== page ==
The leaves of chamomile may be dried as well for potpourri. Press the blooms to use in crafts. I like making bookmarks, note cards and gift tags.

Place a handful of chamomile in a square of cheesecloth or muslin, gather and tie then throw into your bath for a soothing skin treat. I also make bath teas by placing chamomile and powdered milk or ground oatmeal in a muslin bag then brewing it for about 15 minutes before adding to my bath.

In researching for this profile I found much of the text I read regarded the chamomiles as "disagreeable" and the tea was often used only medicinally. Perhaps I am too sentimental about herbs, but I find the aroma and taste of chamomile to be comforting. Though it's not considered a "kitchen herb" I think it should be grown in every cook's garden.

Chamomile recipes
Tea of Cheer and Joy
1/2 cup dried chamomile flowers
1/2 cup dried calendula petals
2 tablespoons grated lemon peel
1/4 cup dried peppermint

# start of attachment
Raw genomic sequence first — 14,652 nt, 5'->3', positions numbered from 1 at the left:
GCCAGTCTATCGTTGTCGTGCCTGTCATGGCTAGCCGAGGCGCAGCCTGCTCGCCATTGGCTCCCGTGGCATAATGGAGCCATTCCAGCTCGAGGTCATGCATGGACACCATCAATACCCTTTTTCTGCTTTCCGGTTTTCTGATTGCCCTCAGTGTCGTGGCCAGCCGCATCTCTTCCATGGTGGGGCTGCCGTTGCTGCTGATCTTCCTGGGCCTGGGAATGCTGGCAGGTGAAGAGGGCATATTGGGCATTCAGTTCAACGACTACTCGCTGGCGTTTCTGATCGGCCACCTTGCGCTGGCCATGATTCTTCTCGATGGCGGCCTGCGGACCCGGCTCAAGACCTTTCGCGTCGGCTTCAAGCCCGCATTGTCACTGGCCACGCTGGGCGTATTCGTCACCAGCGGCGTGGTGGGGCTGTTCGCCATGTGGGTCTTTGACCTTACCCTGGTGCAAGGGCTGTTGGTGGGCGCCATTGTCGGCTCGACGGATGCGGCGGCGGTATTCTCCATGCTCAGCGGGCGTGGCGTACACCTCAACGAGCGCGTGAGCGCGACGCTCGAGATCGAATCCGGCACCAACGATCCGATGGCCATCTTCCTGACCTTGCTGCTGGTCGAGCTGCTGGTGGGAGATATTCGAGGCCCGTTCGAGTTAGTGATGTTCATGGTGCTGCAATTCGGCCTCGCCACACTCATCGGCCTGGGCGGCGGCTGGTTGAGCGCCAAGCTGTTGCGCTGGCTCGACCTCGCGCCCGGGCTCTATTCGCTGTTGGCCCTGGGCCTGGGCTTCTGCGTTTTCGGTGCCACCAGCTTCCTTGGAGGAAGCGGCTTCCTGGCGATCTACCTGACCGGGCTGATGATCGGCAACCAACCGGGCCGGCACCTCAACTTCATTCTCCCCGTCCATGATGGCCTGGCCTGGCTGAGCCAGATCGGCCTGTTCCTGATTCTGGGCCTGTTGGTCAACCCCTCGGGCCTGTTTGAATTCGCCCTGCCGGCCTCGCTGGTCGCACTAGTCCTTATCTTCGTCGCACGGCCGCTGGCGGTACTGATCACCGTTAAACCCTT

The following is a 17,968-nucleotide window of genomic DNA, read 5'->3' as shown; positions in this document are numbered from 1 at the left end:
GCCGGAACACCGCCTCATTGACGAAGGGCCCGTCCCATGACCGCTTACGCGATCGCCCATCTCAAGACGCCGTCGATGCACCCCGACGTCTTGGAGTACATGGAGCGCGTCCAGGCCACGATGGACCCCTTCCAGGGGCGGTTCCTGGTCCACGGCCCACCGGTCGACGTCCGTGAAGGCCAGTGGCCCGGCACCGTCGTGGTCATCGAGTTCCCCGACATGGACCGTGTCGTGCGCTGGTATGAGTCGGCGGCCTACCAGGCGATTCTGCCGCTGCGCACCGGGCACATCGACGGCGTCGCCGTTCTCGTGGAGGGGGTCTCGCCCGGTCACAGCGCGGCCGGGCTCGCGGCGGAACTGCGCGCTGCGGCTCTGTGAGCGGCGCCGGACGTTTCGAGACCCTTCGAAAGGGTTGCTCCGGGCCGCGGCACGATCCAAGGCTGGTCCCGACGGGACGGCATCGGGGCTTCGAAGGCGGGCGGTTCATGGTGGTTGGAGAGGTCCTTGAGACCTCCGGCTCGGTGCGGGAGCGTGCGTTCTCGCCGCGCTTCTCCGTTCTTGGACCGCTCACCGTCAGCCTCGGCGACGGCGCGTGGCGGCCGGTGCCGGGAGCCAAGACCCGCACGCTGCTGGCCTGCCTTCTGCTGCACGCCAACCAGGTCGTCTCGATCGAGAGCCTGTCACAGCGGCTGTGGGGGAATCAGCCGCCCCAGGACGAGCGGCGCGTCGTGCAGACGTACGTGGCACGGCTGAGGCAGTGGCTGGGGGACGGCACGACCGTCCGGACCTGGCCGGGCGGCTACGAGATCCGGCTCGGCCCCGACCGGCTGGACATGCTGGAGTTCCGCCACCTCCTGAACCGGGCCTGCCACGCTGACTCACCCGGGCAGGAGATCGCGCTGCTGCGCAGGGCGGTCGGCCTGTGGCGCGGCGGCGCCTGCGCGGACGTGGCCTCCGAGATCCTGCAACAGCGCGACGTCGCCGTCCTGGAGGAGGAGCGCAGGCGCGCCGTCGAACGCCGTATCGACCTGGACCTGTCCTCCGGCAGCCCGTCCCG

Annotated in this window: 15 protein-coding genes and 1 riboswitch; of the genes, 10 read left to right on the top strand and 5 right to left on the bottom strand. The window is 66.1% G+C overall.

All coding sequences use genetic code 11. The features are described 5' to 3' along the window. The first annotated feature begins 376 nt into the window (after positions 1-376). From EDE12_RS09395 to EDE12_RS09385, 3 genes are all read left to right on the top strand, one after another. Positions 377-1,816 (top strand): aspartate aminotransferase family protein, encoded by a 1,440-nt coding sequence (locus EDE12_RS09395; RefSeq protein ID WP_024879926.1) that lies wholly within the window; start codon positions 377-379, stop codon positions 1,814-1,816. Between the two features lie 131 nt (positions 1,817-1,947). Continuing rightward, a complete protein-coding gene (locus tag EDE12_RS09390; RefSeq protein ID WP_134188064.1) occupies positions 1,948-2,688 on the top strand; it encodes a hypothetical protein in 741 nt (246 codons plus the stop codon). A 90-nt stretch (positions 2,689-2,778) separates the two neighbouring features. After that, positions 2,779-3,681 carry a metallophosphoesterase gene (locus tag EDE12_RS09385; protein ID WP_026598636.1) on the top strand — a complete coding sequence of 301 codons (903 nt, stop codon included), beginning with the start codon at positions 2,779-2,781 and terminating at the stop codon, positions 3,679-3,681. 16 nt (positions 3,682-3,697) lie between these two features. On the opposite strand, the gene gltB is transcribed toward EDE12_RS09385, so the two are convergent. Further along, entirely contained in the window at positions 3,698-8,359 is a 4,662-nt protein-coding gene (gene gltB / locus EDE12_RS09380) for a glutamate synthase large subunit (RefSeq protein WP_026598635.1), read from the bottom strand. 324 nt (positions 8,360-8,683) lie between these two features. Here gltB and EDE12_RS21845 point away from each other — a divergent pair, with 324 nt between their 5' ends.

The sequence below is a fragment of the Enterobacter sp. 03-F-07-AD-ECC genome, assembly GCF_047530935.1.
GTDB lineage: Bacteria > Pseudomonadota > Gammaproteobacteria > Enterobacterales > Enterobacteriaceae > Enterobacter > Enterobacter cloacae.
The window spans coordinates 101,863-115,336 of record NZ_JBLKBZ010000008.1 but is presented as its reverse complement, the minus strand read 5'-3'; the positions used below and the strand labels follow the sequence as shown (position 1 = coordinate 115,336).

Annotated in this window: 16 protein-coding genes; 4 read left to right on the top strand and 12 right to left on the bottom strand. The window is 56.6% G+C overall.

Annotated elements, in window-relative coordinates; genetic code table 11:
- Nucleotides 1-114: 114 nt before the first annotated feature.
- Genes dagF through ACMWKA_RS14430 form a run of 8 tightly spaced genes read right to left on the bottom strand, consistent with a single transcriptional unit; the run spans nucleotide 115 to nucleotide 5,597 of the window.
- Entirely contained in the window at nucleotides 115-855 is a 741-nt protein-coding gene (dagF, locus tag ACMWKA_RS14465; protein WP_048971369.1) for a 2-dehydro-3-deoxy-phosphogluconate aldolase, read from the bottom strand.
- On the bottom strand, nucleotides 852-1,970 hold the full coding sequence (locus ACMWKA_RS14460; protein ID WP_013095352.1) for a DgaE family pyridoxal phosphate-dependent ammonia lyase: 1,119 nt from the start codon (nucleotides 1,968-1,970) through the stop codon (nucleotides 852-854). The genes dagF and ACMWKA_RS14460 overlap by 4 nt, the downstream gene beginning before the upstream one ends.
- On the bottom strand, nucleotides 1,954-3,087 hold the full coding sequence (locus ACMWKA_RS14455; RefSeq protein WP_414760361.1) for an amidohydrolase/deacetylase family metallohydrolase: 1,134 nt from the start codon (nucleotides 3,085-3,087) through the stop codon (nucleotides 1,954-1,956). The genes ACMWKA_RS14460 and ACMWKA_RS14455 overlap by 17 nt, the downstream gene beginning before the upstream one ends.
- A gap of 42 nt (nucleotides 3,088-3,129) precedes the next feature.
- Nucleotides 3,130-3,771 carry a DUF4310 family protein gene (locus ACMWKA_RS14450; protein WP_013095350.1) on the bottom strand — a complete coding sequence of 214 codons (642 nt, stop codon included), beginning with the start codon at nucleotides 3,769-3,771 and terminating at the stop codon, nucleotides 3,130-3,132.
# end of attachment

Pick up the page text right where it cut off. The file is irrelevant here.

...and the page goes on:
1 tablespoon whole cloves
Honey to taste

Combine all ingredients and store in an airtight container. To brew use 1 1/2 tsp. of tea with 1 cup (8 ounces) boiling water. Steep for three to five minutes. Strain and sweeten with honey to taste.

Winter Afternoon Tea
1 tsp. dried chamomile
1 tsp. dried mint
1 tsp. dried lavender

Combine the herbs in your warmed tea pot and add 2 cups boiling water. Steep for five minutes and strain. Add 1 tsp. of honey to each cup of tea. Note: I put together this simple mellow tea one winter afternoon. I like it with the honey, but lemon would be fine too. This makes 2 cups of tea, but it can easily be doubled and tripled. Makes 4 cups

Chamomile Shampoo
You will need:
2 tsp.. dried chamomile
1/4 cup boiling water